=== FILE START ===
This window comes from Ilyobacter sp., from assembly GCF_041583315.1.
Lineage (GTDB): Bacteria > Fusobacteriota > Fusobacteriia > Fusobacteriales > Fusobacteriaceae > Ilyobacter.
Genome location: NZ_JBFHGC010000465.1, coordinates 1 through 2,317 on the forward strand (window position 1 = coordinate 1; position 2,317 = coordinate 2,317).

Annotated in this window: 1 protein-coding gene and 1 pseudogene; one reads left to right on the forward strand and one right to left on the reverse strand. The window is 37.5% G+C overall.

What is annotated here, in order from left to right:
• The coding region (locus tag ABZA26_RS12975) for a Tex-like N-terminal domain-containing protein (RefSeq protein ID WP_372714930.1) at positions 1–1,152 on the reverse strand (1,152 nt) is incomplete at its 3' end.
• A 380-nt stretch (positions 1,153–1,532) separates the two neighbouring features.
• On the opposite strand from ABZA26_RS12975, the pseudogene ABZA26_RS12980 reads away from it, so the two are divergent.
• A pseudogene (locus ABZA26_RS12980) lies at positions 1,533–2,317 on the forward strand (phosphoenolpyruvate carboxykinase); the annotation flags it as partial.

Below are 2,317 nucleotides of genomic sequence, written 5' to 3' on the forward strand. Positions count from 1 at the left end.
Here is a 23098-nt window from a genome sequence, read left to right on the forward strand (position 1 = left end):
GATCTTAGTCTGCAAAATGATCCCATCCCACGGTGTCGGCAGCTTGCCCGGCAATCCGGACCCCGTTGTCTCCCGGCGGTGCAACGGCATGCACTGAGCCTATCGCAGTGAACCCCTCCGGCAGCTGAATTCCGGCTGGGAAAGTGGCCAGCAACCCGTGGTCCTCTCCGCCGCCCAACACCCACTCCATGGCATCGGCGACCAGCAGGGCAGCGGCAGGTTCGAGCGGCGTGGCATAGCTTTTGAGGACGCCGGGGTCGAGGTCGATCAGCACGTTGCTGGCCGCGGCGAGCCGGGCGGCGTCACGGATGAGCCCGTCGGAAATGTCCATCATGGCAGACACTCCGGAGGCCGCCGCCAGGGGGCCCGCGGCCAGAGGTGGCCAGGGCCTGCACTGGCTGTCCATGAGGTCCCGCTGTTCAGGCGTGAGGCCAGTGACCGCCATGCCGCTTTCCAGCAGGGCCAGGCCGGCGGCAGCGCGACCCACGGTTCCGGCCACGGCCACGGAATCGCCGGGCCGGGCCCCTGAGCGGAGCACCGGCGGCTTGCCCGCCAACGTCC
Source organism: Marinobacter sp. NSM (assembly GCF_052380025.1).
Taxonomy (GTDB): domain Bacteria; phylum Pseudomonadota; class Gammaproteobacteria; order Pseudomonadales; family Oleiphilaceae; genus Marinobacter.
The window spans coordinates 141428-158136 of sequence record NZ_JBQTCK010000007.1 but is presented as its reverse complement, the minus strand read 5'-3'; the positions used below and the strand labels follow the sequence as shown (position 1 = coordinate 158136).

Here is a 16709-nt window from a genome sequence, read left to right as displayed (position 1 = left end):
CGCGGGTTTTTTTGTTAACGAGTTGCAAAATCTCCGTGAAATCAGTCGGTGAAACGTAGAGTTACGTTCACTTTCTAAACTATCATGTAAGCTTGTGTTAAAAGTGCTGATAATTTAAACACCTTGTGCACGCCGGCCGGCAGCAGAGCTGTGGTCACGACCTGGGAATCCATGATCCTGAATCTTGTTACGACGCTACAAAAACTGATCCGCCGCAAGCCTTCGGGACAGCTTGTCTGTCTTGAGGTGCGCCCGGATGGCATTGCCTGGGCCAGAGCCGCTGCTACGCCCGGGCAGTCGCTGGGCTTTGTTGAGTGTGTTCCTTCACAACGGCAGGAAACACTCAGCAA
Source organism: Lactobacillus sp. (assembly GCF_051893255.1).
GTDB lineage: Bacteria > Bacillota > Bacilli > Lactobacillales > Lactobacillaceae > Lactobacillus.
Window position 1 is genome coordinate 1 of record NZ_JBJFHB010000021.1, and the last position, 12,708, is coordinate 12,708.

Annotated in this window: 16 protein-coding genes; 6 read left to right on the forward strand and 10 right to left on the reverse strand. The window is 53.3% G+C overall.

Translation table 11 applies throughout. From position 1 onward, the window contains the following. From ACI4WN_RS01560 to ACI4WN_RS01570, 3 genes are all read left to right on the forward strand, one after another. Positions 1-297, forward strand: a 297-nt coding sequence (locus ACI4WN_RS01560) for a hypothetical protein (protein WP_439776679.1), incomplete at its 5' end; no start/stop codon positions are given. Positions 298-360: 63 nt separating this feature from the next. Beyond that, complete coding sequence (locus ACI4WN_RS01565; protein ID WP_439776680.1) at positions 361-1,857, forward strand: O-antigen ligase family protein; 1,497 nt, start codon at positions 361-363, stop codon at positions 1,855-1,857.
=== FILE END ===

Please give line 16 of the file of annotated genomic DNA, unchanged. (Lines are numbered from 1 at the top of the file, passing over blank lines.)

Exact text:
Here is a 16709-nt window from a genome sequence, read left to right as displayed (position 1 = left end):